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An 11th-century jaunt across Lough Corrib, Co. Galway, in a sleek logboat ended in disaster. A mishap cracked the hull open, forcing the crew to abandon both their boat and the Viking-style war axes stowed on board. Now survey of the Lough has revealed that this vessel was neither the first, nor the last to be swamped by its waters. Archaeologists are discovering a lost fleet of vessels – ranging from Bronze Age logboats to Victorian pleasure craft – preserved in its depths.

by its waters. Archaeologists are discovering a lost fleet of vessels – ranging

Survey also yielded spectacular results on Solsbury Hill, where it virtually peeled back the turf to reveal a hillfort interior in startling clarity. The riot of features within betray the presence of a thriving settlement, but how are they to be interpreted, and what can they tell us about the hillfort’s role in the wider landscape?

Excavation plans of Kingsmead Quarry, Horton, are on a scale normally associated with survey. Over a decade of excavation has laid bare almost 34 hectares of a palimpsest landscape. Among its field systems and farmsteads lay at least four Early Neolithic houses. These remarkable survivals are shedding new light on life within them, right down to the sweepings of their house-proud inhabitants.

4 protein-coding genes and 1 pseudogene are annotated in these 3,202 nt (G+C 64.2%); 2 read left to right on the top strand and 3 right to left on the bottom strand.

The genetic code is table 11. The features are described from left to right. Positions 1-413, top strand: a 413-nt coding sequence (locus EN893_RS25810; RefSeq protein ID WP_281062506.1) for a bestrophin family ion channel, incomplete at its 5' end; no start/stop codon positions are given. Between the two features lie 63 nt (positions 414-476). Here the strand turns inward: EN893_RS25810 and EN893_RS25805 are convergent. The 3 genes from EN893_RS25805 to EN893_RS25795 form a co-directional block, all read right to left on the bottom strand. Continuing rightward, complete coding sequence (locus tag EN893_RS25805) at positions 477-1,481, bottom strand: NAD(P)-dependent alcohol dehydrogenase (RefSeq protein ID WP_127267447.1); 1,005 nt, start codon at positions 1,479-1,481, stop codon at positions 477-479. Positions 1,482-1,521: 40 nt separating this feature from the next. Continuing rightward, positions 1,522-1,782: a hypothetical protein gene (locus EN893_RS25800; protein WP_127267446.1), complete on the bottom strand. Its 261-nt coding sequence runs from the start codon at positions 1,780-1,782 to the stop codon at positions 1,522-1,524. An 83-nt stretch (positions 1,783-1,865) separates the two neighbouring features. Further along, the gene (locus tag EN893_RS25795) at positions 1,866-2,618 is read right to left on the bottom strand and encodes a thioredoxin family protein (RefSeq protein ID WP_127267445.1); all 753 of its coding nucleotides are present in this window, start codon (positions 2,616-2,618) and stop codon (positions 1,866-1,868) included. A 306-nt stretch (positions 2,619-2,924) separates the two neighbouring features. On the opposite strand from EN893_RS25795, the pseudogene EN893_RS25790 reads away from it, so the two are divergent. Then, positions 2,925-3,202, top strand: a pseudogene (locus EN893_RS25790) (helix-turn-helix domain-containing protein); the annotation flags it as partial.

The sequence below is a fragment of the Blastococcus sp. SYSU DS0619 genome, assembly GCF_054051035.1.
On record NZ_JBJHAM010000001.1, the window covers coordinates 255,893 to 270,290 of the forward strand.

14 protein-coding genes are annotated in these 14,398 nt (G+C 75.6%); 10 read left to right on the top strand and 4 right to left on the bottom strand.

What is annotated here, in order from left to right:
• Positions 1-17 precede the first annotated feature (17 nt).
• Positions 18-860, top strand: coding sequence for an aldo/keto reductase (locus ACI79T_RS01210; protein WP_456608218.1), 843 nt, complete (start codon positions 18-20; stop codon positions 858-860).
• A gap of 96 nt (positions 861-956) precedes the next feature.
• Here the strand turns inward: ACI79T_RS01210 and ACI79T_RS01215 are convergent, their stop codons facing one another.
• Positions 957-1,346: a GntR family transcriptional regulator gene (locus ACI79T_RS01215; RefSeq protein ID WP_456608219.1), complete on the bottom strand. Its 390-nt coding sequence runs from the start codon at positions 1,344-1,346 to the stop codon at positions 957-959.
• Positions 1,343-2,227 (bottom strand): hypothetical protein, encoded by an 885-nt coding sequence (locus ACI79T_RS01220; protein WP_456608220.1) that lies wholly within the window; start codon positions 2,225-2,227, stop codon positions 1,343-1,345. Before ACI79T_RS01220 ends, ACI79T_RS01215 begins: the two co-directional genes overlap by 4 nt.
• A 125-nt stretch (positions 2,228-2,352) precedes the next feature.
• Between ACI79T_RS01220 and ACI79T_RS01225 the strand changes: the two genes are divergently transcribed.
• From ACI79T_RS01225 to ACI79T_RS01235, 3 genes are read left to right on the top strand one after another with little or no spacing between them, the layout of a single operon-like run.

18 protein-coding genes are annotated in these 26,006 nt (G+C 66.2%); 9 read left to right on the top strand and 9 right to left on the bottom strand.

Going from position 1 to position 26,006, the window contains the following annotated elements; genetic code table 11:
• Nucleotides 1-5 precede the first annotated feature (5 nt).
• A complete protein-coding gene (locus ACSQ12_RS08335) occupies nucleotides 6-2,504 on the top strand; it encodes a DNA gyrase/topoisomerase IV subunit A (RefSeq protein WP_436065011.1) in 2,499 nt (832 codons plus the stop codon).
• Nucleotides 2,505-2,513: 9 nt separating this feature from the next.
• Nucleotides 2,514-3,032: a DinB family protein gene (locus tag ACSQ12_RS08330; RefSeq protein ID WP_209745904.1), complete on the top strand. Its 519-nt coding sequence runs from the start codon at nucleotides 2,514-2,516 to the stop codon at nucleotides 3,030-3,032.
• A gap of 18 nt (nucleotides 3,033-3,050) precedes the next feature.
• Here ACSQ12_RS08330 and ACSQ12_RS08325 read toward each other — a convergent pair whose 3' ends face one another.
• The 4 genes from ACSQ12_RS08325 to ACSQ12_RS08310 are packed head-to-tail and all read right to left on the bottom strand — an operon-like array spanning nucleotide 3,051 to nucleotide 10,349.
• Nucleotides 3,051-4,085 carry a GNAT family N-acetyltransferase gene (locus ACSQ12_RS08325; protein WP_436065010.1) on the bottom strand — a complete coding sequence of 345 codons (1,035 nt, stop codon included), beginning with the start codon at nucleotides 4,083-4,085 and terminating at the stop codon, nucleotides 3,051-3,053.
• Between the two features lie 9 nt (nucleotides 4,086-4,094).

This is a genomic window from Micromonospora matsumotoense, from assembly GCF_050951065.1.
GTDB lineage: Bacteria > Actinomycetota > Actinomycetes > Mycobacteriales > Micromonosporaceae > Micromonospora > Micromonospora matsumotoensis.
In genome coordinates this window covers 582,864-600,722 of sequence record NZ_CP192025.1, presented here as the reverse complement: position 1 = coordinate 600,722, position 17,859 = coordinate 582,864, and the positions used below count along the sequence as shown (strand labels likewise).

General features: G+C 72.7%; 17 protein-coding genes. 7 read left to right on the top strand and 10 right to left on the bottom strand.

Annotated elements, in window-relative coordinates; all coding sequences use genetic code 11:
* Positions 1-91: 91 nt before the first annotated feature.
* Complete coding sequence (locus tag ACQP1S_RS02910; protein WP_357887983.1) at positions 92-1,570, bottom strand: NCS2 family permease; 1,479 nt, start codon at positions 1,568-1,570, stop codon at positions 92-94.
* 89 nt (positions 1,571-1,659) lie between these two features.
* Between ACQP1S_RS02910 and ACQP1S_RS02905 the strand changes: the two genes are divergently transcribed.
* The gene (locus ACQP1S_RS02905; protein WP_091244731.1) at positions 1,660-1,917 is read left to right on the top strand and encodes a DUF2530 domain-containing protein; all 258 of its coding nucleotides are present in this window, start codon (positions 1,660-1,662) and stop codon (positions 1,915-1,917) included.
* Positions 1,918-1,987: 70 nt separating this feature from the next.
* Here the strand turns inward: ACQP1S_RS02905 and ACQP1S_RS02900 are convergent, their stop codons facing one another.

On Iona, monastic table-scraps from around the time of St Columba have been on the archaeological menu. Typical high-status fodder such as venison shared kitchen space with a more local dish: seal. The monastery’s design, though, fed off more exotic archetypes. New research reveals how the brethren set out to build Jerusalem among Iona’s dark, panoramic hills.

Our contributors this month

LOGBOATS IN THE LAKE KARL BRADY Karl works in the Underwater Archaeology Unit of Ireland’s National Monuments Service. He has responsibility for the management of the Shipwreck Inventory of Ireland, and has undertaken surveys of several wrecks.

IONA PETER YEOMAN Peter leads research and archaeology for major projects within Historic Scotland’s Properties in Care estate. Before working at Iona, he led the project that informed the award-winning redisplay of the Renaissance Palace in Stirling Castle.

ASPARAGUS IN THE ROMAN WORLD STEFANIE HOSS Stefanie is a postexcavation specialist in Roman metal in the Netherlands. Her research interests include Roman food and dining habits, subjects she pursues both academically and practically.

| Issue 292


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